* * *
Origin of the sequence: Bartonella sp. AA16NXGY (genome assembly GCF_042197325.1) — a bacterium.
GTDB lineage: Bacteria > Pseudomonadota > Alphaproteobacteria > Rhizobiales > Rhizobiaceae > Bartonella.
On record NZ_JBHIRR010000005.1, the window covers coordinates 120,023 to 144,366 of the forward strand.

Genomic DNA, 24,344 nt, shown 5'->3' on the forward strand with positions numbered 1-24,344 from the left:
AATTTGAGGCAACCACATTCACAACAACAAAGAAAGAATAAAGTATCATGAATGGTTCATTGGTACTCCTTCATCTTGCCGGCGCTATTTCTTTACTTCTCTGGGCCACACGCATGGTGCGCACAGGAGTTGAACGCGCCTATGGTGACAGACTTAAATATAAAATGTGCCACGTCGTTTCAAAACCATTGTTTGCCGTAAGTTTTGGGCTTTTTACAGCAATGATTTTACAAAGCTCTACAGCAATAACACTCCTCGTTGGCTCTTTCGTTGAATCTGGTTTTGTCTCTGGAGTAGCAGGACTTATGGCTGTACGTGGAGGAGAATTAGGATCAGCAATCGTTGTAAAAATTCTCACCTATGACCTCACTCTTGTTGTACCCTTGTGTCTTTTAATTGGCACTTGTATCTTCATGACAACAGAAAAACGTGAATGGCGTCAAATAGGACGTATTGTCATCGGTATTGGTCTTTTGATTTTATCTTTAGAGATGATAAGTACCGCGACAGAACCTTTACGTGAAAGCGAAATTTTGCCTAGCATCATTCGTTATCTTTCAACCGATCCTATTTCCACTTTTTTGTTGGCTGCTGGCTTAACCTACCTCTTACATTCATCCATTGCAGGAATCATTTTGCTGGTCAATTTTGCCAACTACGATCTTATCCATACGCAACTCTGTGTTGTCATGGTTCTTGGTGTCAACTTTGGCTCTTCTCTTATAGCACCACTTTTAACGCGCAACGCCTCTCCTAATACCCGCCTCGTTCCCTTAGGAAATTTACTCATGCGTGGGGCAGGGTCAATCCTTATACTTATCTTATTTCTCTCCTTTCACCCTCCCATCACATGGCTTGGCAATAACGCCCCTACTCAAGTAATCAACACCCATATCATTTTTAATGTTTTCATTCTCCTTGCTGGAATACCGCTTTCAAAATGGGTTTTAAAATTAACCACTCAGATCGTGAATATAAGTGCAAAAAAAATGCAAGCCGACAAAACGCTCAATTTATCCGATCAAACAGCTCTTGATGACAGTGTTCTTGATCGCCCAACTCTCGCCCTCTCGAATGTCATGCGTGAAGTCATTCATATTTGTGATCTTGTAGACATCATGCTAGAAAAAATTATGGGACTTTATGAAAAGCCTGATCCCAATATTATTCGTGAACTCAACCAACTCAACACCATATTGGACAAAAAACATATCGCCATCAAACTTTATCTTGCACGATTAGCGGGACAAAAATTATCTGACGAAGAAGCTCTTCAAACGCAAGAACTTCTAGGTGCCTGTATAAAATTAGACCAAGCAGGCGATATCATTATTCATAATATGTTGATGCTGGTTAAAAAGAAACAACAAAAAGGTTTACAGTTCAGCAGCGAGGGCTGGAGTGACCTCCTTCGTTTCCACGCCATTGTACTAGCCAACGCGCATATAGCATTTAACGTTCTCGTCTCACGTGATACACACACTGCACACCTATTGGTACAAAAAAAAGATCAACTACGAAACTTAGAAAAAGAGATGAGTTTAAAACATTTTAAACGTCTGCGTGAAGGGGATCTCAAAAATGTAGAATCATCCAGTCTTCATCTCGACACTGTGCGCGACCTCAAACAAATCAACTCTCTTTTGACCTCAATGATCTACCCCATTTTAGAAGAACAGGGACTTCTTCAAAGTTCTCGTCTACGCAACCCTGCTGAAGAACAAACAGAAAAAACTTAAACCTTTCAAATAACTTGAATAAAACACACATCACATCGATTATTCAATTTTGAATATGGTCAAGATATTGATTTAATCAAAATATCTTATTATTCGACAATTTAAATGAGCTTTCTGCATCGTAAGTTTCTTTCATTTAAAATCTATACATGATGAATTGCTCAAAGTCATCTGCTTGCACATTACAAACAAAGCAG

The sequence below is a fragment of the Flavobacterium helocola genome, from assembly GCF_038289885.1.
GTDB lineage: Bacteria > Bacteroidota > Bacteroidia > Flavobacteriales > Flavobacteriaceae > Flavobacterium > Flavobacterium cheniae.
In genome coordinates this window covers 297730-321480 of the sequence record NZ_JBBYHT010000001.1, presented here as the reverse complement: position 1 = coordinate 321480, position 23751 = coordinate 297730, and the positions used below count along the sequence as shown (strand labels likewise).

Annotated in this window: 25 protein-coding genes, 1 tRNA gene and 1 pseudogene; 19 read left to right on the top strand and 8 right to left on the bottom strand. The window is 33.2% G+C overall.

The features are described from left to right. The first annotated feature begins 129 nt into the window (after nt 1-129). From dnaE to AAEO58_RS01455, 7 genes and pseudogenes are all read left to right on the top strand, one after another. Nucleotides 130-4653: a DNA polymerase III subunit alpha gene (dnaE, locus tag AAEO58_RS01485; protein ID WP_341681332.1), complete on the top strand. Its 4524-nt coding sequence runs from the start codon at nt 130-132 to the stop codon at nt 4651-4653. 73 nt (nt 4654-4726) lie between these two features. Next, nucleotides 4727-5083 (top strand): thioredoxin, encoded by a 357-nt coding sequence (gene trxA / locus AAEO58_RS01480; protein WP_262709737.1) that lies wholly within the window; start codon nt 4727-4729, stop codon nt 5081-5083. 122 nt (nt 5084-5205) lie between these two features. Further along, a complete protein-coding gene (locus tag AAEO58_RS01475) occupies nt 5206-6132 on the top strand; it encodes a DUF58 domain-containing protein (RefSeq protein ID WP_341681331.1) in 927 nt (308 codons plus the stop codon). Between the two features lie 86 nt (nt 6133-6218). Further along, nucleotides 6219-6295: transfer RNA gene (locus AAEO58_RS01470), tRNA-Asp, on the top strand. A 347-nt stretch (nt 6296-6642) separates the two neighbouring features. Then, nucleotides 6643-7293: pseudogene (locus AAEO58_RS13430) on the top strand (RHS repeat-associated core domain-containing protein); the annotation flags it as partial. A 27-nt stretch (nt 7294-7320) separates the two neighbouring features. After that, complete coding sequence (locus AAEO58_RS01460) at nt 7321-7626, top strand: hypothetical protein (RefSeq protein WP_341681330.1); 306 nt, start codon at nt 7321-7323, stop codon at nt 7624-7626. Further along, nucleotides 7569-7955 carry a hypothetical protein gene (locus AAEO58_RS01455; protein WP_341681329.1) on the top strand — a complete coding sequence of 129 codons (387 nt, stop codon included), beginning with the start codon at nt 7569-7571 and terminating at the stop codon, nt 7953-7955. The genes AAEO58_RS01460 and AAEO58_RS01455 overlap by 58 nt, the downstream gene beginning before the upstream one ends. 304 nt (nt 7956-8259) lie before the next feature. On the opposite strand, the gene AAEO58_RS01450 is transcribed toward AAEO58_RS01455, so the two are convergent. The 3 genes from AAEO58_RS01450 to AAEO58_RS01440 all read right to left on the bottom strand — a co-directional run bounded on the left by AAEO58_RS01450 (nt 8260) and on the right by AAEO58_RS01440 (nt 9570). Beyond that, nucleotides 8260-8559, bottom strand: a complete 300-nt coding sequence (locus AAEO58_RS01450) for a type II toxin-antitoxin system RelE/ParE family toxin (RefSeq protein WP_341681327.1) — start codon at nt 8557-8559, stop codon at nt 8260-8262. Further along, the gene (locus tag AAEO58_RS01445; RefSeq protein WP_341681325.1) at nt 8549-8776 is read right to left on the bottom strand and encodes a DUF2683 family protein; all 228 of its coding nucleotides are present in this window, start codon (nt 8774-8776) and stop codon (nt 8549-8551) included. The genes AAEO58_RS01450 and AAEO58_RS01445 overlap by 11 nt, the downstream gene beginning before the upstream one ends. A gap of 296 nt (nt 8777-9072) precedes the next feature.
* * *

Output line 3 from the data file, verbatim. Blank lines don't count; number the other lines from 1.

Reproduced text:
On record NZ_JBHIRR010000005.1, the window covers coordinates 120,023 to 144,366 of the forward strand.